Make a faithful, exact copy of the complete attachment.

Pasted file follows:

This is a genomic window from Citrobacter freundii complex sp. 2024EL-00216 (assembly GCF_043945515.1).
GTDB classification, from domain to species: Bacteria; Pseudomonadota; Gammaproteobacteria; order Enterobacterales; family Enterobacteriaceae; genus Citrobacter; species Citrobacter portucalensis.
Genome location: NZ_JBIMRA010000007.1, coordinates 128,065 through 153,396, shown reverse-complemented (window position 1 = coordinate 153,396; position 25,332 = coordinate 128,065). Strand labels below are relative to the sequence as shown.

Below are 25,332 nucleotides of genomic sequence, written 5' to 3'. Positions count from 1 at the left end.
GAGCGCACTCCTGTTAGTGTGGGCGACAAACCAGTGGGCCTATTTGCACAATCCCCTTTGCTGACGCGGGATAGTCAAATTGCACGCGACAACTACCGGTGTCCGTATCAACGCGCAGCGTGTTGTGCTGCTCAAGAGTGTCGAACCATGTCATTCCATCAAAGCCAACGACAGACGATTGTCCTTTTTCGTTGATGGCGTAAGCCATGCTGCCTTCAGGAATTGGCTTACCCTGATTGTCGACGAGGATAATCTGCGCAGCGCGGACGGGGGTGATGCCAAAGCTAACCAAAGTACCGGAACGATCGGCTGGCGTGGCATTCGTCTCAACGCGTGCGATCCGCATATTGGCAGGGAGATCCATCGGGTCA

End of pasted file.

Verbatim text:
This is a genomic window from Citrobacter freundii complex sp. 2024EL-00216 (assembly GCF_043945515.1).
GTDB classification, from domain to species: Bacteria; Pseudomonadota; Gammaproteobacteria; order Enterobacterales; family Enterobacteriaceae; genus Citrobacter; species Citrobacter portucalensis.
Genome location: NZ_JBIMRA010000007.1, coordinates 128,065 through 153,396, shown reverse-complemented (window position 1 = coordinate 153,396; position 25,332 = coordinate 128,065). Strand labels below are relative to the sequence as shown.

Below are 25,332 nucleotides of genomic sequence, written 5' to 3'. Positions count from 1 at the left end.
GAGCGCACTCCTGTTAGTGTGGGCGACAAACCAGTGGGCCTATTTGCACAATCCCCTTTGCTGACGCGGGATAGTCAAATTGCACGCGACAACTACCGGTGTCCGTATCAACGCGCAGCGTGTTGTGCTGCTCAAGAGTGTCGAACCATGTCATTCCATCAAAGCCAACGACAGACGATTGTCCTTTTTCGTTGATGGCGTAAGCCATGCTGCCTTCAGGAATTGGCTTACCCTGATTGTCGACGAGGATAATCTGCGCAGCGCGGACGGGGGTGATGCCAAAGCTAACCAAAGTACCGGAACGATCGGCTGGCGTGGCATTCGTCTCAACGCGTGCGATCCGCATATTGGCAGGGAGATCCATCGGGTCA